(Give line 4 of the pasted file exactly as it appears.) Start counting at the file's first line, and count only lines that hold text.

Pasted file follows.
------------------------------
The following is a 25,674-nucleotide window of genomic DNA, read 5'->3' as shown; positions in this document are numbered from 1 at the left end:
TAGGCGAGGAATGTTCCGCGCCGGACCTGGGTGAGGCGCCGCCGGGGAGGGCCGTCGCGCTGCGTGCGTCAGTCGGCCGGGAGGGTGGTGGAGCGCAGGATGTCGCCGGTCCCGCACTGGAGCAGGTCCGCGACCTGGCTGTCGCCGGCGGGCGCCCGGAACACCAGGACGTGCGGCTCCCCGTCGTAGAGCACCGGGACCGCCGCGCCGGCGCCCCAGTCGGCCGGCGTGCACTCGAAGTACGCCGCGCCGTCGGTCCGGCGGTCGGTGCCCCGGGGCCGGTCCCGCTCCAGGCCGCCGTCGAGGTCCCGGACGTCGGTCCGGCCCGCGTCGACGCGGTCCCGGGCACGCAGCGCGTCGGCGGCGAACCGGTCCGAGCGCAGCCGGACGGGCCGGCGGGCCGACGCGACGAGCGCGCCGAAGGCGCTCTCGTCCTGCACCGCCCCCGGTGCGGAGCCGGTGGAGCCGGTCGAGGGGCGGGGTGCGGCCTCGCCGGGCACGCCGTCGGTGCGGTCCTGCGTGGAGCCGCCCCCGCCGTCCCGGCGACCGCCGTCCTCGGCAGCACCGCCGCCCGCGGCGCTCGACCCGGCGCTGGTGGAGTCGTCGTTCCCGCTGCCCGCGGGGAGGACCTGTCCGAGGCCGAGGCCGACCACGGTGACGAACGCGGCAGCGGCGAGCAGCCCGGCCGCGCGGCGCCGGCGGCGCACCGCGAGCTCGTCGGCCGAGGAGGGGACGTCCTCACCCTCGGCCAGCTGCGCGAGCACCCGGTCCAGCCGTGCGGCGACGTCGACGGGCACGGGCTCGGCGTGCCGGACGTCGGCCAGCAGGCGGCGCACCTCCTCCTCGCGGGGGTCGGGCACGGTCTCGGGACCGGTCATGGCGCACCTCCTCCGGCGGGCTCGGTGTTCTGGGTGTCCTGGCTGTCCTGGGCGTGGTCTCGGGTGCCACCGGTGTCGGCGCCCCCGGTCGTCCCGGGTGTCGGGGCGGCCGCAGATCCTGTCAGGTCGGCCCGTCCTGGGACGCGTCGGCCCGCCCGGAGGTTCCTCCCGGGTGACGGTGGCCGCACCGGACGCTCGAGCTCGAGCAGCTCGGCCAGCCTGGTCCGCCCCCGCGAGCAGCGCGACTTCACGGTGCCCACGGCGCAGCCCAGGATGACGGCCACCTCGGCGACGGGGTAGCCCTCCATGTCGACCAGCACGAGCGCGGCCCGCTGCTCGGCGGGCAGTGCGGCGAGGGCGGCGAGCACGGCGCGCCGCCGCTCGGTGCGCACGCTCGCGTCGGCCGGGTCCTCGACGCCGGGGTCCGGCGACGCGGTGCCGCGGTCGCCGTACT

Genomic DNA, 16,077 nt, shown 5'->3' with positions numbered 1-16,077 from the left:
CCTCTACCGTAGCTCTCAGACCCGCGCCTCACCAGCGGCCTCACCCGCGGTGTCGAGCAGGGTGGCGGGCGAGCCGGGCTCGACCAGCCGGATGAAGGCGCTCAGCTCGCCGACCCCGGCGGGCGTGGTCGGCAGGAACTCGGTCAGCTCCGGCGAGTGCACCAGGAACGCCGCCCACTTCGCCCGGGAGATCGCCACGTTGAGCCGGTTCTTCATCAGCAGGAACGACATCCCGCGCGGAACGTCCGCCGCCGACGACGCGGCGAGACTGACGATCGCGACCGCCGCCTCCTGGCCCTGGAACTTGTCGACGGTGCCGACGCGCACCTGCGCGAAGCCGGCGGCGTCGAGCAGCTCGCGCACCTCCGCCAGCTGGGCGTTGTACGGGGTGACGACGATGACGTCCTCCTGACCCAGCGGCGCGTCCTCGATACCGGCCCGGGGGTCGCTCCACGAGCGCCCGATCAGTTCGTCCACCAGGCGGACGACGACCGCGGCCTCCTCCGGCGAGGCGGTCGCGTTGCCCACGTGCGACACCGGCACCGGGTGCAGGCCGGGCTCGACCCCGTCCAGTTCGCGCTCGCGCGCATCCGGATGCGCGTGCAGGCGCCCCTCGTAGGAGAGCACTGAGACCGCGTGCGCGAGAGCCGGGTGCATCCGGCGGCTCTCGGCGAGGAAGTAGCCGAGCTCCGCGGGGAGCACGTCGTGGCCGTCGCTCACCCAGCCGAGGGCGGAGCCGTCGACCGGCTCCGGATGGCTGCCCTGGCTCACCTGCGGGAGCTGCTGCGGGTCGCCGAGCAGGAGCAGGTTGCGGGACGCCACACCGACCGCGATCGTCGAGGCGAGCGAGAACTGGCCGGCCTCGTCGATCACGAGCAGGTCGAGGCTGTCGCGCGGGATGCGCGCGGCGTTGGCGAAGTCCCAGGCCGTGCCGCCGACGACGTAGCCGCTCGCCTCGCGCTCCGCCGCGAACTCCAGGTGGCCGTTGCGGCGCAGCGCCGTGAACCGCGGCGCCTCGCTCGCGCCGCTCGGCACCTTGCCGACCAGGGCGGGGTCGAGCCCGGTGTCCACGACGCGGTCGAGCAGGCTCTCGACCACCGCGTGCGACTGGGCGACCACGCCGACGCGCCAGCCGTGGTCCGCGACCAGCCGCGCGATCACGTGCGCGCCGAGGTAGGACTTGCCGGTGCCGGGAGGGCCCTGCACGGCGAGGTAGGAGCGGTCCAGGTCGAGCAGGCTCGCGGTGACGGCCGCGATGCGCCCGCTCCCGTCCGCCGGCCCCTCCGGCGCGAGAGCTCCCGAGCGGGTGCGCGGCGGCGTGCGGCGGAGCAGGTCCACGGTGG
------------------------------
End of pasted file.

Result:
CCTCTACCGTAGCTCTCAGACCCGCGCCTCACCAGCGGCCTCACCCGCGGTGTCGAGCAGGGTGGCGGGCGAGCCGGGCTCGACCAGCCGGATGAAGGCGCTCAGCTCGCCGACCCCGGCGGGCGTGGTCGGCAGGAACTCGGTCAGCTCCGGCGAGTGCACCAGGAACGCCGCCCACTTCGCCCGGGAGATCGCCACGTTGAGCCGGTTCTTCATCAGCAGGAACGACATCCCGCGCGGAACGTCCGCCGCCGACGACGCGGCGAGACTGACGATCGCGACCGCCGCCTCCTGGCCCTGGAACTTGTCGACGGTGCCGACGCGCACCTGCGCGAAGCCGGCGGCGTCGAGCAGCTCGCGCACCTCCGCCAGCTGGGCGTTGTACGGGGTGACGACGATGACGTCCTCCTGACCCAGCGGCGCGTCCTCGATACCGGCCCGGGGGTCGCTCCACGAGCGCCCGATCAGTTCGTCCACCAGGCGGACGACGACCGCGGCCTCCTCCGGCGAGGCGGTCGCGTTGCCCACGTGCGACACCGGCACCGGGTGCAGGCCGGGCTCGACCCCGTCCAGTTCGCGCTCGCGCGCATCCGGATGCGCGTGCAGGCGCCCCTCGTAGGAGAGCACTGAGACCGCGTGCGCGAGAGCCGGGTGCATCCGGCGGCTCTCGGCGAGGAAGTAGCCGAGCTCCGCGGGGAGCACGTCGTGGCCGTCGCTCACCCAGCCGAGGGCGGAGCCGTCGACCGGCTCCGGATGGCTGCCCTGGCTCACCTGCGGGAGCTGCTGCGGGTCGCCGAGCAGGAGCAGGTTGCGGGACGCCACACCGACCGCGATCGTCGAGGCGAGCGAGAACTGGCCGGCCTCGTCGATCACGAGCAGGTCGAGGCTGTCGCGCGGGATGCGCGCGGCGTTGGCGAAGTCCCAGGCCGTGCCGCCGACGACGTAGCCGCTCGCCTCGCGCTCCGCCGCGAACTCCAGGTGGCCGTTGCGGCGCAGCGCCGTGAACCGCGGCGCCTCGCTCGCGCCGCTCGGCACCTTGCCGACCAGGGCGGGGTCGAGCCCGGTGTCCACGACGCGGTCGAGCAGGCTCTCGACCACCGCGTGCGACTGGGCGACCACGCCGACGCGCCAGCCGTGGTCCGCGACCAGCCGCGCGATCACGTGCGCGCCGAGGTAGGACTTGCCGGTGCCGGGAGGGCCCTGCACGGCGAGGTAGGAGCGGTCCAGGTCGAGCAGGCTCGCGGTGACGGCCGCGATGCGCCCGCTCCCGTCCGCCGGCCCCTCCGGCGCGAGAGCTCCCGAGCGGGTGCGCGGCGGCGTGCGGCGGAGCAGGTCCACGGTGG